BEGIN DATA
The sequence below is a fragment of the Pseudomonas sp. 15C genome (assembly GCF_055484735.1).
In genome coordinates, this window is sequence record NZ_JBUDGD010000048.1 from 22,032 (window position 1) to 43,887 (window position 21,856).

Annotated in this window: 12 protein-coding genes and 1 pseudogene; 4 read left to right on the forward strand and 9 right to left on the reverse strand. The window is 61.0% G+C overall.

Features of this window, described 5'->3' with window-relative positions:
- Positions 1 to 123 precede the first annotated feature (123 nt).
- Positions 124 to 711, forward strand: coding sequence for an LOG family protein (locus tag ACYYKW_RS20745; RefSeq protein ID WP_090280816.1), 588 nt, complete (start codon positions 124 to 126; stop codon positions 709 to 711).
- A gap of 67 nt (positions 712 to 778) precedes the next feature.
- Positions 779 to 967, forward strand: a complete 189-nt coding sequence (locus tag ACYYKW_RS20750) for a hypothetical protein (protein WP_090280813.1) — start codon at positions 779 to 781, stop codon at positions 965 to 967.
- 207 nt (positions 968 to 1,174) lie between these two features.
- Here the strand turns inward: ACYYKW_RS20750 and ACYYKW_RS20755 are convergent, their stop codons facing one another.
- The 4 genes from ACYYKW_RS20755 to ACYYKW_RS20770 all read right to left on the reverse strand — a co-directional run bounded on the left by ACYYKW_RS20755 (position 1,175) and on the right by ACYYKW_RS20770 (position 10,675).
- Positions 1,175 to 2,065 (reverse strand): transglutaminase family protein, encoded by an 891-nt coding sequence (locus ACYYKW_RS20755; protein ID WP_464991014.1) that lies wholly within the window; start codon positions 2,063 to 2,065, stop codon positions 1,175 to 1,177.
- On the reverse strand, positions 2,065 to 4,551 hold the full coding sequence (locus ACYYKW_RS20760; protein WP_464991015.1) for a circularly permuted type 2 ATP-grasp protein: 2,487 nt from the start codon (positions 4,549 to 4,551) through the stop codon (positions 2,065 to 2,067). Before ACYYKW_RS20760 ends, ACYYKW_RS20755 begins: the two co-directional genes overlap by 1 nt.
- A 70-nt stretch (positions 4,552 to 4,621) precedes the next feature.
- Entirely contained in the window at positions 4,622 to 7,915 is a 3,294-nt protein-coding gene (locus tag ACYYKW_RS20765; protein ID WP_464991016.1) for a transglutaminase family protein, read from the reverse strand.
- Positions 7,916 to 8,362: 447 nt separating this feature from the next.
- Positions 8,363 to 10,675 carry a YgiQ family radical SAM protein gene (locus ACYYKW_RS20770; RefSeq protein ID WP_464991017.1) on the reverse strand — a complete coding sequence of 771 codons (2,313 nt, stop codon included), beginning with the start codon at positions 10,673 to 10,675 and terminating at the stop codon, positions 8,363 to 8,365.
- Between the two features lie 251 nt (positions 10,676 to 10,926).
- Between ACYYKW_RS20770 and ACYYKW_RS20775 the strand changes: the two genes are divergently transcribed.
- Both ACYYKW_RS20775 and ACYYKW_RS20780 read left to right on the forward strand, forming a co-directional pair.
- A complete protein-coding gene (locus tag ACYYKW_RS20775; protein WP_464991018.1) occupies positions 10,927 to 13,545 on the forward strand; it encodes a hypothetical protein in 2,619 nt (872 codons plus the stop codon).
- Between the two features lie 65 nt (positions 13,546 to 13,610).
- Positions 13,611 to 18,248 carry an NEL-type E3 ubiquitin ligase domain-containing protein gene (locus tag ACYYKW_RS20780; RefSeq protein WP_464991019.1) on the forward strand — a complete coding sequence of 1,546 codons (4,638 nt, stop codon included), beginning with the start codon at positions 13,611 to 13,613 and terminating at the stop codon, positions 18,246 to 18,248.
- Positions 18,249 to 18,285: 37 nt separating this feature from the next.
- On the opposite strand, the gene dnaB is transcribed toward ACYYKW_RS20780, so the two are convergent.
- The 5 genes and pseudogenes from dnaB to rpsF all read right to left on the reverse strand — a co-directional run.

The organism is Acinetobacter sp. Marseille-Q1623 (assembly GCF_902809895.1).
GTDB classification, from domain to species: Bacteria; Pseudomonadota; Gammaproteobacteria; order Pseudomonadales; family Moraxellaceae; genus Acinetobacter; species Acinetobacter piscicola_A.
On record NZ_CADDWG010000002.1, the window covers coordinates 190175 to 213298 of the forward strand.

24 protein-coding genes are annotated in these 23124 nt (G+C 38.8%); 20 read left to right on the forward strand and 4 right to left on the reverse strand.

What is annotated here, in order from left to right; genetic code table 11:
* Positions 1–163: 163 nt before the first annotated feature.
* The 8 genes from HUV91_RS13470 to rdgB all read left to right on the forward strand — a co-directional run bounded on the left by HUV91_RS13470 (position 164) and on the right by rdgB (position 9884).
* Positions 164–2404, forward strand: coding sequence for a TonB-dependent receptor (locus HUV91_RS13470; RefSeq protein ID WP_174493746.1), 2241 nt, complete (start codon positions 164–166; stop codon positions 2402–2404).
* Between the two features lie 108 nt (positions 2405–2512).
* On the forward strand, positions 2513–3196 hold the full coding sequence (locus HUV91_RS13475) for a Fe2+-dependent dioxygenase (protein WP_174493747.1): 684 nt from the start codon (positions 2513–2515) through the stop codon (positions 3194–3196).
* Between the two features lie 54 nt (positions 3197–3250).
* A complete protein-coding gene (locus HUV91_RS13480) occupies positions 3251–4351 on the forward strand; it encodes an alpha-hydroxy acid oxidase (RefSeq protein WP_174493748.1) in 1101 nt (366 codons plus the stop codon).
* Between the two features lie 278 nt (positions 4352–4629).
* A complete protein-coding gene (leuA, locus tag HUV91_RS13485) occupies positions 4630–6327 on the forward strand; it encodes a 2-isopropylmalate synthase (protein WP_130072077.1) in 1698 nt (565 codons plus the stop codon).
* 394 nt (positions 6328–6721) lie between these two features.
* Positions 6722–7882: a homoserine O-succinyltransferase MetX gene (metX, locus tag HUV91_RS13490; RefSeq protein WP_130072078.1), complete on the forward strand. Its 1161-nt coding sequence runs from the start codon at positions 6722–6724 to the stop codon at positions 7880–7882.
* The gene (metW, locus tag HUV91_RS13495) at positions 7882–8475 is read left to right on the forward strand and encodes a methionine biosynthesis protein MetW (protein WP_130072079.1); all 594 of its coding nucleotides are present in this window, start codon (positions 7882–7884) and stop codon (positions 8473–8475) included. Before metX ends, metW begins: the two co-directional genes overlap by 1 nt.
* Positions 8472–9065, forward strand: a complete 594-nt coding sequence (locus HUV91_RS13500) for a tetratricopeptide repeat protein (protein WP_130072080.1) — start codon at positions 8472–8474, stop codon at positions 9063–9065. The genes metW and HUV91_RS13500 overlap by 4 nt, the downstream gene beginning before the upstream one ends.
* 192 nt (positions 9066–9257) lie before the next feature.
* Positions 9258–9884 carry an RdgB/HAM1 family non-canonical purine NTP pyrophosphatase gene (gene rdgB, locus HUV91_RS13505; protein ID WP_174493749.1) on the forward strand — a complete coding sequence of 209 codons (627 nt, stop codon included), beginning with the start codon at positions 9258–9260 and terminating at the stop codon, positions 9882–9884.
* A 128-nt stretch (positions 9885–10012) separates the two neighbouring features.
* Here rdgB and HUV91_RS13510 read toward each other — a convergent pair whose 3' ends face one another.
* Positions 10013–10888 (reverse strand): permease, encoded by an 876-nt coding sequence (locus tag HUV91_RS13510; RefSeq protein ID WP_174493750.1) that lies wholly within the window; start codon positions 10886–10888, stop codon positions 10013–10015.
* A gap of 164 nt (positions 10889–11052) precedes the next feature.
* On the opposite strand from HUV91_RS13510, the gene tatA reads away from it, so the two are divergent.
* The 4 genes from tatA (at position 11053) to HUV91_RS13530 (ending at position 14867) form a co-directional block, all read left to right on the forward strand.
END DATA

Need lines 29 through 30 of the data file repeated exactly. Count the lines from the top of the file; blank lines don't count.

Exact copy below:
On record NZ_CADDWG010000002.1, the window covers coordinates 190175 to 213298 of the forward strand.

24 protein-coding genes are annotated in these 23124 nt (G+C 38.8%); 20 read left to right on the forward strand and 4 right to left on the reverse strand.